The better nature of Silversun Pickups

By David Cotner

There once was a kind of sound that washed over the alternative/modern rock/indie (circle one or more) landscape. It was a sound so total in the embrace of its enigmatic aura that it was less a wall of sound than it was a temple to sound, built not out of brick or stone but seemingly endless distorted guitars. Slowly, gradually, the bands that pioneered that sound — Lush, Ride, My Bloody Valentine, The Jesus and Mary Chain, Loop —faded away. They came back, of course, but by that point, time and fashion had largely reduced their options to festivals and reunion tours. Consequently, the distilled sense of that enigmatic aura was transferred, via the mystery of the pop organism, to the breathing and shivering guitar avalanche of Silversun Pickups. The cover art for their latest album, Better Nature, offers up a Hipgnosis-level image of surreal grace: that of a buttoned-down mind whose head dissolves into sunlit cascades of escaping vapor.

Silversun Pickups are nothing if not good at honing a double-edged sword.

The band — guitarist/singer Brian Aubert, bassist/singer Nikki Monninger, drummer Chris Guanlao and sound manipulator Joe Lester — released Better Nature on their own label New Machine Records after a challenging and fruitful Pledgemusic campaign. Its big single, “Nightlight,” continues in the fine tradition of noddable, danceable, fuzzed-out favorites like “Lazy Eye,” “Panic Switch” and “The Pit,” the effects of which are a bit like walking through a dense fog with your pants off. Speaking of excitement and exposure, Monninger recently discussed the effects of the last 15 years, both on herself and the band, during an early morning telephone call from Pittsburgh.

As for how she thinks she’s changed as a person over the past 15 years, Monninger laughs, “I’m a mother now. I have twin 3-year-olds. I feel like I can focus more now that I’m just playing music. I focus more because there’s less time for me to focus, so I feel like I can get a lot more accomplished. I’m more deliberate with what I’m doing.”

The time that’s passed between then and now helped make her a better, and more adventuresome, musician. On Better Nature, that adventure extended to her learning the vibraphone. “Our producer, Jacknife Lee, just brought a vibraphone in because he had found a good deal on one,” she explains. “It was nice to be totally open to trying things, and I also recorded acoustic bass on this album on a song called “Tapedeck,” and that’s where the vibraphone is as well.” It was a process of openness that clashed with her usual structured way of working. “When we’re recording, I like to write everything down and do my homework and study and get ready for recording. And the way that Jacknife records is, he wants you to be spontaneous and in the moment. I think he pushed me because he knew I was resistant in general to that — I appreciate that he pushed me harder than I would’ve pushed myself.”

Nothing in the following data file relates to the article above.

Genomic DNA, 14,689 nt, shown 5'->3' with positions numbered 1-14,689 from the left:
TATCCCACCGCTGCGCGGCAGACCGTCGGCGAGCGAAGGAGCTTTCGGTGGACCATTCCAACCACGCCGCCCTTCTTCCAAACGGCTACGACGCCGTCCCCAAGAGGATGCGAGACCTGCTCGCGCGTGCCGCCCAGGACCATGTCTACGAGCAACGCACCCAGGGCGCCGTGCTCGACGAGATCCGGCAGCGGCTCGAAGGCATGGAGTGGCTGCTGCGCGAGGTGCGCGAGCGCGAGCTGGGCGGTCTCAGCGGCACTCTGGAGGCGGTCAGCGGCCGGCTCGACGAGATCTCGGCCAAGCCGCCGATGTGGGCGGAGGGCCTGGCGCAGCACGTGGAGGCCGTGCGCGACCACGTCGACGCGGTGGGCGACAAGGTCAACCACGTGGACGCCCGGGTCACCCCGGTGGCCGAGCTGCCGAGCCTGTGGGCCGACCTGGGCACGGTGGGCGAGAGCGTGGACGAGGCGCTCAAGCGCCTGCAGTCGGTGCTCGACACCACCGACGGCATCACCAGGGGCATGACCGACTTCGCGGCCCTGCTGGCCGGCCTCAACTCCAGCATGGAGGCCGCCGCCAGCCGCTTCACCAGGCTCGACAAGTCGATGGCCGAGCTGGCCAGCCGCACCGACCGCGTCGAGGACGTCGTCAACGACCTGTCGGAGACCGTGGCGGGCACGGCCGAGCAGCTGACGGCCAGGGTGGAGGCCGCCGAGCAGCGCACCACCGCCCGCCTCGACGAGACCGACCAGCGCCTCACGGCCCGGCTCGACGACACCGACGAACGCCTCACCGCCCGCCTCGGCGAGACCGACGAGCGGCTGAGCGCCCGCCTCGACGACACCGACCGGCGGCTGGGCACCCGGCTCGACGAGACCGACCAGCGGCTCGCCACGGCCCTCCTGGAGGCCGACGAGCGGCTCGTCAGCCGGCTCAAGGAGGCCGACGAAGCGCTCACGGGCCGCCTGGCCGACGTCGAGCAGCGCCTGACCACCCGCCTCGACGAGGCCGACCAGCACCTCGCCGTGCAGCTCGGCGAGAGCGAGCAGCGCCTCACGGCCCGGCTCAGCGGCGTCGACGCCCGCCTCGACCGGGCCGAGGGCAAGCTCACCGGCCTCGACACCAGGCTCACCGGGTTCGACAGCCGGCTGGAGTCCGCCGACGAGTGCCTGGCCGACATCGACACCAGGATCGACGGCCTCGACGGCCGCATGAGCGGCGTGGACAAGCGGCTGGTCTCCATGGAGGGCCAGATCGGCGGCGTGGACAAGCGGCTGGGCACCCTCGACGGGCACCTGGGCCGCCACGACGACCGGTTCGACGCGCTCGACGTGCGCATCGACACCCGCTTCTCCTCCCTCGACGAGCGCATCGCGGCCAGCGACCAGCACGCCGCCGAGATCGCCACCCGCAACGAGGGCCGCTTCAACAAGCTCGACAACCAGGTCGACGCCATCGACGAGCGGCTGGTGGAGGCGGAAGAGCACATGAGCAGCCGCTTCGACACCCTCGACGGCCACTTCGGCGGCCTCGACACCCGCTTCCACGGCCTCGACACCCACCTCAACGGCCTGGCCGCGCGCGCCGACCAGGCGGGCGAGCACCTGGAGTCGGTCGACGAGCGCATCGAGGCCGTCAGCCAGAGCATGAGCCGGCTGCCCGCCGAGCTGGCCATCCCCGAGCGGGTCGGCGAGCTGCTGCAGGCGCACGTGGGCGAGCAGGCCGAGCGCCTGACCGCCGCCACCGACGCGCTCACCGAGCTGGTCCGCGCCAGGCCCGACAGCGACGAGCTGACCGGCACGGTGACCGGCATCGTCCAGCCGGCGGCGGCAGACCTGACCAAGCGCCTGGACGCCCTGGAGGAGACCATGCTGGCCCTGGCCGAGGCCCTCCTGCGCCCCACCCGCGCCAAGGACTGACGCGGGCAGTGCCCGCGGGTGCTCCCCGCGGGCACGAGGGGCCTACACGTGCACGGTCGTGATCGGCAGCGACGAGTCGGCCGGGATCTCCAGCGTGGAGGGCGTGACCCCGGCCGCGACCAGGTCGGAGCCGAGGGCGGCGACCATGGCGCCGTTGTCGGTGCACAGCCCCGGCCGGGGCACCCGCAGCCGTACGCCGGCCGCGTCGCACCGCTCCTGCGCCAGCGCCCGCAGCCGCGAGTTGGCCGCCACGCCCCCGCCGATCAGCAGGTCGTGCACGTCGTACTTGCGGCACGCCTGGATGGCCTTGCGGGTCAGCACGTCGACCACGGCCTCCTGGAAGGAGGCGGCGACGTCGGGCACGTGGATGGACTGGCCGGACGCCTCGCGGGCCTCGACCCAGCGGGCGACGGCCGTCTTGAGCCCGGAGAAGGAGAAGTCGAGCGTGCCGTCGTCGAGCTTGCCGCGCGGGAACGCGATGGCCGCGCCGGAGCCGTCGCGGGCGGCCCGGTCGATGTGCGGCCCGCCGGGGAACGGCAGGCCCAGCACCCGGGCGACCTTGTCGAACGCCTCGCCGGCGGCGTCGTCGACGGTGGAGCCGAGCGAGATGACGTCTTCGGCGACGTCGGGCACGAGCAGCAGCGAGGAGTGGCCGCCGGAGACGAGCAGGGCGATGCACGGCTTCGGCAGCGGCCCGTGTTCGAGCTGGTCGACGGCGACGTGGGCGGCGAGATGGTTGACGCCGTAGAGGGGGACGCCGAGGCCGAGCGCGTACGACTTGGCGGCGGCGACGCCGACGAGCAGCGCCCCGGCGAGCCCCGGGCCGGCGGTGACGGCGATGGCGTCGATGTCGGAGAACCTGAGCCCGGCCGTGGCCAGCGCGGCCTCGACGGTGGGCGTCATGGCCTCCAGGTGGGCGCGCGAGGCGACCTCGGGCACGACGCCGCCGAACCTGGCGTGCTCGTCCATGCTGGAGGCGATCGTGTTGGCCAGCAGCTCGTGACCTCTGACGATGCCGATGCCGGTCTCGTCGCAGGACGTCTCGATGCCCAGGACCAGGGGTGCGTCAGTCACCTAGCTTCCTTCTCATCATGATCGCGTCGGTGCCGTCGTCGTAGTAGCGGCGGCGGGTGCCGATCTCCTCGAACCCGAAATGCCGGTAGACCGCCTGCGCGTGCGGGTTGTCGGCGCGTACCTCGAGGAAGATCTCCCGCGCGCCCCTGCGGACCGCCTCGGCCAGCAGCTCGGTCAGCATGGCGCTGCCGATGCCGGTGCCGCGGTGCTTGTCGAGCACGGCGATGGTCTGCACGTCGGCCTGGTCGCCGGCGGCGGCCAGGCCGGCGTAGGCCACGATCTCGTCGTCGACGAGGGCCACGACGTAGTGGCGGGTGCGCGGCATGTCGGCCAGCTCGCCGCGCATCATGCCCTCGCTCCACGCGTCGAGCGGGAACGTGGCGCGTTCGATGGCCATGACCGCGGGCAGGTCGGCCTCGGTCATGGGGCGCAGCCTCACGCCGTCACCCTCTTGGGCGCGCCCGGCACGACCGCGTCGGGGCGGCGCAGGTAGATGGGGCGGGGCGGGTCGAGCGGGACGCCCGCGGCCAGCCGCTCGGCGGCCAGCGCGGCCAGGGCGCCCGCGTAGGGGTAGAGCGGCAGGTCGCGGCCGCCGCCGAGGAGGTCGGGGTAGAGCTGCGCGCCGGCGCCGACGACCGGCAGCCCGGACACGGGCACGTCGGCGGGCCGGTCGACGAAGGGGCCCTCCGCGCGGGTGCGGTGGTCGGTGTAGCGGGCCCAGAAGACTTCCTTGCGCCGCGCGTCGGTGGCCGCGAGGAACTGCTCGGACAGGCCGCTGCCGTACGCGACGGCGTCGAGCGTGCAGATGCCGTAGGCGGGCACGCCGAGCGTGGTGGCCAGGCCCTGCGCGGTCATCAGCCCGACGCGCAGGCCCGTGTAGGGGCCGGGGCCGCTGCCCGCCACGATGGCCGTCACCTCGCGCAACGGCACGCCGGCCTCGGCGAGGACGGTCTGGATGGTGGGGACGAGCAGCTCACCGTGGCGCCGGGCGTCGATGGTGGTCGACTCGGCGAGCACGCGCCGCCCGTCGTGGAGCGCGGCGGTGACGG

In a word, what’s Silversun Pickups all about? “One word…” she muses. “I want to say ‘chaotic,’ but I want to have a calm word. There’s a chaotic part, and then a fuzzy warm part. I don’t know how to put that all in one word.” That sounds more like a polar bear than a band but she’s insistent. “In a lot of our songs, they start out warm-and-fuzzy and then they reach a chaotic high point and get back to the warm-and-fuzzy at the end.”

If she could tell her old self from the year 2000 something, what would that be? At this she is contemplative. “My 2000 self wouldn’t believe we’re still doing this today,” she breathes in relief, adding, “I guess I’d just tell myself to hang in there. I’d always have a day job, and I’d do this in my spare time because I loved it. At this point, I can put under employment, “musician” – I don’t think I ever did because I was thinking that I had a day job, and that I’m a musician in my spare time. It’s pretty amazing that we can actually call ourselves musicians, and this is what we do.”

Silversun Pickups appear Wednesday, April 20 at 7 p.m. at the Ventura Theater, 26 S. Chestnut St. For more information call 653-0721 or go to